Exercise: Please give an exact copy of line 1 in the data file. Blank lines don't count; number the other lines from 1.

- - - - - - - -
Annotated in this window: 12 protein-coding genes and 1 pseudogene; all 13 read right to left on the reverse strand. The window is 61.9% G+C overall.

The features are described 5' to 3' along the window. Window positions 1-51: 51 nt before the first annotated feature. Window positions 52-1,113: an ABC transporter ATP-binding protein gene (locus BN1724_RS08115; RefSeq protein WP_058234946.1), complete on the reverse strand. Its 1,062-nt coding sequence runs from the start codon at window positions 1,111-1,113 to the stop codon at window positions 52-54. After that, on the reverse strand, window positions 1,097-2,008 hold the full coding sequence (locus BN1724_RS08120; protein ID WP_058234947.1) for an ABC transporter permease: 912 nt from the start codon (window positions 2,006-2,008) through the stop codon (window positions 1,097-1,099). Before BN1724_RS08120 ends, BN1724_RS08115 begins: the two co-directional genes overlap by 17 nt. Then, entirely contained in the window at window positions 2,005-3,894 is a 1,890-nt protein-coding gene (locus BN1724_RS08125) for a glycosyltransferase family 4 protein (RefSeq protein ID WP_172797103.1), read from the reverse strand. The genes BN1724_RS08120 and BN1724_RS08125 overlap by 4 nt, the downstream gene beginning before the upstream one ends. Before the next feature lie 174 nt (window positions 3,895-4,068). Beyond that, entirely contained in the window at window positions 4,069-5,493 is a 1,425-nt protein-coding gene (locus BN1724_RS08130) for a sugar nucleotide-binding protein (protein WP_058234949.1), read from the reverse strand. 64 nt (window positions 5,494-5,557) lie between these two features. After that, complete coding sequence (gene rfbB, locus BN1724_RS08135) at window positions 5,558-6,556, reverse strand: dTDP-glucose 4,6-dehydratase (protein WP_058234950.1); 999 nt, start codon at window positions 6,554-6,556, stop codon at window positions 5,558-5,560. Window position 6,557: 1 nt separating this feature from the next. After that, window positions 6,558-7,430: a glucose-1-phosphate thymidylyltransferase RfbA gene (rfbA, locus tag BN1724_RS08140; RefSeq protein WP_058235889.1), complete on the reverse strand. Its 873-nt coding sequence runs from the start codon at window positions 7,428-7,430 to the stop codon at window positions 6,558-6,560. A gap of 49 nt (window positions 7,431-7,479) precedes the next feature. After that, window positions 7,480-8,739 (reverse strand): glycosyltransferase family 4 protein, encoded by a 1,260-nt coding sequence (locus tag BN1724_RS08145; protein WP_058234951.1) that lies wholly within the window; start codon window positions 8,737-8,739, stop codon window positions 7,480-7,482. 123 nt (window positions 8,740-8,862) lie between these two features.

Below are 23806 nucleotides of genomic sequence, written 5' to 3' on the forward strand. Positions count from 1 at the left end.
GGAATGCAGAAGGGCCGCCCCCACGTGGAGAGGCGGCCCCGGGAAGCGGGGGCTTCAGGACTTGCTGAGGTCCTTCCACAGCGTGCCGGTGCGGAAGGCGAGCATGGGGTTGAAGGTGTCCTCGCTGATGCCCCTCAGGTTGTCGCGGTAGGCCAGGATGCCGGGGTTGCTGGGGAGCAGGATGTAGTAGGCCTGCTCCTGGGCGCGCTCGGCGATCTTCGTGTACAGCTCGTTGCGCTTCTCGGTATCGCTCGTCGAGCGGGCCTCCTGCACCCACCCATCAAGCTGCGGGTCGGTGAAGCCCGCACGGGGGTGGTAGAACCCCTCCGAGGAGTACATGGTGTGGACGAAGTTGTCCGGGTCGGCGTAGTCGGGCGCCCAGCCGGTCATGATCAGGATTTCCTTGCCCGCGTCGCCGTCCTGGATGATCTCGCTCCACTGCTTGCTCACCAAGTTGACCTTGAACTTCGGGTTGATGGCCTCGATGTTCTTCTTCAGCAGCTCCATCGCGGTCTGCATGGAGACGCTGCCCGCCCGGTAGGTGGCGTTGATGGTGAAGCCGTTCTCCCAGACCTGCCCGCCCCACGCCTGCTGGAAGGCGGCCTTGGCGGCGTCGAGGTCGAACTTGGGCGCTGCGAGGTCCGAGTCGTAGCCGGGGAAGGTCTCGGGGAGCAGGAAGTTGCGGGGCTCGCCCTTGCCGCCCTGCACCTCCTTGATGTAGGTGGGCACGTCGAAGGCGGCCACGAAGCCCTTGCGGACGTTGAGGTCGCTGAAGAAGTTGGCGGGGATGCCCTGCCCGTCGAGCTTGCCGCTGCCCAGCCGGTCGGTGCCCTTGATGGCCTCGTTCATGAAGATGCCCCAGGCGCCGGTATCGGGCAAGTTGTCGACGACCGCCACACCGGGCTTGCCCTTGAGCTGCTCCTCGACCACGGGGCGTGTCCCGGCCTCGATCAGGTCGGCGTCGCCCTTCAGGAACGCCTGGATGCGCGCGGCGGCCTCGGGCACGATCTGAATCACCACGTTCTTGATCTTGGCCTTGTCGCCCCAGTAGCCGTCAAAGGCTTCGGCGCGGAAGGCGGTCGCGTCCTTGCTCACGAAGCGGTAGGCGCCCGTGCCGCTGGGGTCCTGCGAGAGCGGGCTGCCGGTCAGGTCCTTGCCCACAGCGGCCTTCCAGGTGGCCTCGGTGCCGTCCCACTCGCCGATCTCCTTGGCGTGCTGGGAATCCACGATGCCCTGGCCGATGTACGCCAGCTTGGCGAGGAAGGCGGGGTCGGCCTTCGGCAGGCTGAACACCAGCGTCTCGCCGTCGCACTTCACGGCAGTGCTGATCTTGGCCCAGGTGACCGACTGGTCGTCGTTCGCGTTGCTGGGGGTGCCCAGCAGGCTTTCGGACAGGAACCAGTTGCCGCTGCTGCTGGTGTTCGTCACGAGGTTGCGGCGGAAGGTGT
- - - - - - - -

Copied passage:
Annotated in this window: 12 protein-coding genes and 1 pseudogene; all 13 read right to left on the reverse strand. The window is 61.9% G+C overall.